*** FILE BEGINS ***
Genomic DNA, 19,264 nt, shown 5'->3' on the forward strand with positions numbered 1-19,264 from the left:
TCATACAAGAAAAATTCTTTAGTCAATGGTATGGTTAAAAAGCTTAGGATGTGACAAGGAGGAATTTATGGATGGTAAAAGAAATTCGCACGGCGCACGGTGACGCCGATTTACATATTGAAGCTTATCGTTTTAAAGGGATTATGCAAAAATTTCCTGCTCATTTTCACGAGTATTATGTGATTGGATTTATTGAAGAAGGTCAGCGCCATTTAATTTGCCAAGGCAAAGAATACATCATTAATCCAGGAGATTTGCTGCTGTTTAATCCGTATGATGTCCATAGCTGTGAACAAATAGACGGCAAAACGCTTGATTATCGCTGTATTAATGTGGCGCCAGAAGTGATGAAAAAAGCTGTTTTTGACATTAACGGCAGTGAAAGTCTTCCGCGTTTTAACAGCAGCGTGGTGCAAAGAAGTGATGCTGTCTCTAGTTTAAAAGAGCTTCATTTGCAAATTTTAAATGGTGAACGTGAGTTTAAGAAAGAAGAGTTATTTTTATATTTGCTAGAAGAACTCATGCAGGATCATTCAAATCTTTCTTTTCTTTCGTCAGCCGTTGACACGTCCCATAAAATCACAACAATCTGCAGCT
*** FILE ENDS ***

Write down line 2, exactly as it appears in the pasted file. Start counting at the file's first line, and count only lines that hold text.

TCATACAAGAAAAATTCTTTAGTCAATGGTATGGTTAAAAAGCTTAGGATGTGACAAGGAGGAATTTATGGATGGTAAAAGAAATTCGCACGGCGCACGGTGACGCCGATTTACATATTGAAGCTTATCGTTTTAAAGGGATTATGCAAAAATTTCCTGCTCATTTTCACGAGTATTATGTGATTGGATTTATTGAAGAAGGTCAGCGCCATTTAATTTGCCAAGGCAAAGAATACATCATTAATCCAGGAGATTTGCTGCTGTTTAATCCGTATGATGTCCATAGCTGTGAACAAATAGACGGCAAAACGCTTGATTATCGCTGTATTAATGTGGCGCCAGAAGTGATGAAAAAAGCTGTTTTTGACATTAACGGCAGTGAAAGTCTTCCGCGTTTTAACAGCAGCGTGGTGCAAAGAAGTGATGCTGTCTCTAGTTTAAAAGAGCTTCATTTGCAAATTTTAAATGGTGAACGTGAGTTTAAGAAAGAAGAGTTATTTTTATATTTGCTAGAAGAACTCATGCAGGATCATTCAAATCTTTCTTTTCTTTCGTCAGCCGTTGACACGTCCCATAAAATCACAACAATCTGCAGCT